BUDDHA GAYA – The place of The Buddha’s Enlightenment – Part 4

In the 10th cent CE, the Mahabodhi Mahavihara kept on receiving Buddhist monks from Srilanka, China and Tibet. In 964 CE, more than 300 Chinese monks travelled from China to visit the Mahabodhi Mahavihar. The Chinese Emperor Tai Tsung (976-997 CE) donated a stupa to be erected under the Bodhi tree.

On the top of the stairs that leads to the north side of terrace of the Mahabodhi Mahavihara is a huge statue flanked by Avalokiteshvara and Maitreya. The three inscriptions mention donation by monk Viryendra who hailed from the present Bengal. This was donated probably in the early 10th century CE.

Between 1035 to 1079 CE, the Burmese King made extensive repairs of the Buddhagaya Mahabodhi Mahavihara.

The earliest Chinese inscription is seen on a carved stone showing the seven Buddhas belonging to the 10th century CE. This stone is at present displayed in the Indian Museum.

In 1011 CE, Dipankara Srijana, known as Atisa, one of the greatest Buddhist masters was ordained as a monk at Buddhagaya. He studied Vinaya for two years under Silaraksita of the Matavihara before leaving for Sumatra Island where he stayed there for 12 years and returned back to Buddhagaya.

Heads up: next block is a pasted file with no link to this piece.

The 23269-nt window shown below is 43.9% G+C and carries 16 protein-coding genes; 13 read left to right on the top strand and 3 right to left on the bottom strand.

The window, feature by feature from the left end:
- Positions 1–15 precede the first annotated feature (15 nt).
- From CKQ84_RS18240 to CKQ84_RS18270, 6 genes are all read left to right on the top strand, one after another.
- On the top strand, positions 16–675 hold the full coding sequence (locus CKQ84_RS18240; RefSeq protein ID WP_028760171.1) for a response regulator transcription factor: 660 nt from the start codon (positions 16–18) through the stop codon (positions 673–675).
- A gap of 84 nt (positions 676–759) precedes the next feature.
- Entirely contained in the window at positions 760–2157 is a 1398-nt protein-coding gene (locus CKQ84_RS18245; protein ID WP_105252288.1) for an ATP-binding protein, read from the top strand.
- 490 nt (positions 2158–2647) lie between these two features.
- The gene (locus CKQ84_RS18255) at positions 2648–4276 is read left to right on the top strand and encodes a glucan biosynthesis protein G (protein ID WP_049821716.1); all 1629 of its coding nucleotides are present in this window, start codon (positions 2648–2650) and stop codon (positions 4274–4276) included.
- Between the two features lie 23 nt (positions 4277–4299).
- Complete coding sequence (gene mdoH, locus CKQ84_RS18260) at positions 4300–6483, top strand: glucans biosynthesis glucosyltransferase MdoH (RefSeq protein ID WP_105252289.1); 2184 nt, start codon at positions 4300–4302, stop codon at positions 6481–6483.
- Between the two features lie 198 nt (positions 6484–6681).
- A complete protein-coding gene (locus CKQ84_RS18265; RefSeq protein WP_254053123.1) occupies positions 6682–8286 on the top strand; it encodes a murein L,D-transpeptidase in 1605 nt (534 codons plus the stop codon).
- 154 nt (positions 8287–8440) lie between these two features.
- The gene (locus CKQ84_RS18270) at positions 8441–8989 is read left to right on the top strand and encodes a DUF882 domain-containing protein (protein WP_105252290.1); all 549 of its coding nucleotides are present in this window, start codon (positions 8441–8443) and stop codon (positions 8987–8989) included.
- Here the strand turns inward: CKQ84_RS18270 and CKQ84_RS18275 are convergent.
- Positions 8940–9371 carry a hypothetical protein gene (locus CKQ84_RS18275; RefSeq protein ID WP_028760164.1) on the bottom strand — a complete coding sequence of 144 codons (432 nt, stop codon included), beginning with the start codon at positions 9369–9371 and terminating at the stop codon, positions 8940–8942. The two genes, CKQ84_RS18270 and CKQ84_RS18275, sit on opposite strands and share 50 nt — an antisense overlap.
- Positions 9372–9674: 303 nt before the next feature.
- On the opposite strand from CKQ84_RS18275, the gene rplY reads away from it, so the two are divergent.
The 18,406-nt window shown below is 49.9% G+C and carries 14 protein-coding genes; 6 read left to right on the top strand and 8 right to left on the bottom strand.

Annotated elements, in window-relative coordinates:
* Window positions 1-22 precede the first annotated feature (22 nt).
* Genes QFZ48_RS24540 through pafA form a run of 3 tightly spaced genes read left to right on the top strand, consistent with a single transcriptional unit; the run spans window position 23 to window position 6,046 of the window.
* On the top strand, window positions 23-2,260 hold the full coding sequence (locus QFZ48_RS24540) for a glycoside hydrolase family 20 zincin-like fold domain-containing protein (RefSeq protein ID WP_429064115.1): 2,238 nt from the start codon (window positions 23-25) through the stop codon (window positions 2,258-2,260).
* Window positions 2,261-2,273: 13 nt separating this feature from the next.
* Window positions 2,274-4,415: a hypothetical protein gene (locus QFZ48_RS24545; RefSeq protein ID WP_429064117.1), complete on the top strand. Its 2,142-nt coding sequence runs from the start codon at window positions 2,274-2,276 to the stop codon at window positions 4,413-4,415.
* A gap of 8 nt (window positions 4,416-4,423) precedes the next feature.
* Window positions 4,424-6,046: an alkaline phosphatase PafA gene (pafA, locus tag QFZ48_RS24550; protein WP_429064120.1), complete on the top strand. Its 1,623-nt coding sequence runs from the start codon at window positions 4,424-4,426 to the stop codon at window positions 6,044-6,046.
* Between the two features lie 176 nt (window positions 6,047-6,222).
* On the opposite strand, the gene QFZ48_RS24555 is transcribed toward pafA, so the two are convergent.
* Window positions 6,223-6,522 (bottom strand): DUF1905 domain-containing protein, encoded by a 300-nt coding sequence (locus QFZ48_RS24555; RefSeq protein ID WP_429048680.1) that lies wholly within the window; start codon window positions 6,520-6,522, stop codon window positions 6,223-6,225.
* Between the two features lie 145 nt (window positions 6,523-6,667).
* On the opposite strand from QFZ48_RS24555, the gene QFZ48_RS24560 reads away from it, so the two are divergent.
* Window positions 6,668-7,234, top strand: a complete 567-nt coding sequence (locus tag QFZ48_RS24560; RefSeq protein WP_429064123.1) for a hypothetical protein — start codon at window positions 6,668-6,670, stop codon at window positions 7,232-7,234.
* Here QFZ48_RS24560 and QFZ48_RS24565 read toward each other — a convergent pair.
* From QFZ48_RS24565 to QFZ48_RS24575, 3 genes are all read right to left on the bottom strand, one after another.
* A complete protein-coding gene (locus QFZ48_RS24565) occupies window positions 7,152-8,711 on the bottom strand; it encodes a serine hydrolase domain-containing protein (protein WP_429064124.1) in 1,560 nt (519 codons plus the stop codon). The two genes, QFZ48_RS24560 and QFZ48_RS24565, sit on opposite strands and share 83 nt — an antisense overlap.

King Kyanzittha’s donation inscription

In the 11th century CE, the Mahabodhi Mahavihara required further repairs. King Kyanzittha of Pagan, Burma (1084-1113 CE) sent shiploads of jewels, gold and other precious stones for the repairs. An inscription dated 11th century CE records it.

Around 1230 CE, King Asokavalla of Sivalik hills, built a monastery on the advice of his teachers – Pandit Mushala and Chattopadi. Another monastery was built by Purushottamasingha, the king of Kama in memory of his daughter’s deceased son. The construction of this monastery was supervised by monk Dharmarakshita. The inscriptions found by Sir Cunningham states so.

The Buddha image on the north side terrace of Mahabodhi Mahavihar donated by monk Virendra

It is widely believed that the Buddhagaya’s Mahabodhi Mahavihara and adjoining monasteries were destroyed by the Muslim invasion around 1199. There is no evidence to support this. On the contrary, when Dharmasvamin, a Tibetan monk arrived at Buddhagaya in 1234 CE, he found 300 Srilankan monks at the Mahabodhi Monastery. There is no doubt that Buddhagaya endured two attacks by the Muslims; however the monks continued their study.

Another inscription dated 1262 CE, confirms donation for repairs by the Srilankan King Jayasena and also donated some land to monk Mangalsvamin.

In 1298, King Dharmasena of Burma arranged for the repairs of the Mahabodhi Mahavihara.

In 1471, King Dhammacetiya of Burma sent monks and masons along with artists to repair the temple and make offerings under the Bodhi tree.

The last epigraphical record of Srilanka

The last Indian Buddhist monk to visit Buddhagaya was Buddhagupta in the 16th century CE. Around same time, Srilankan monk Dharmadivakara visited Buddhagaya.

Atul Bhosekar

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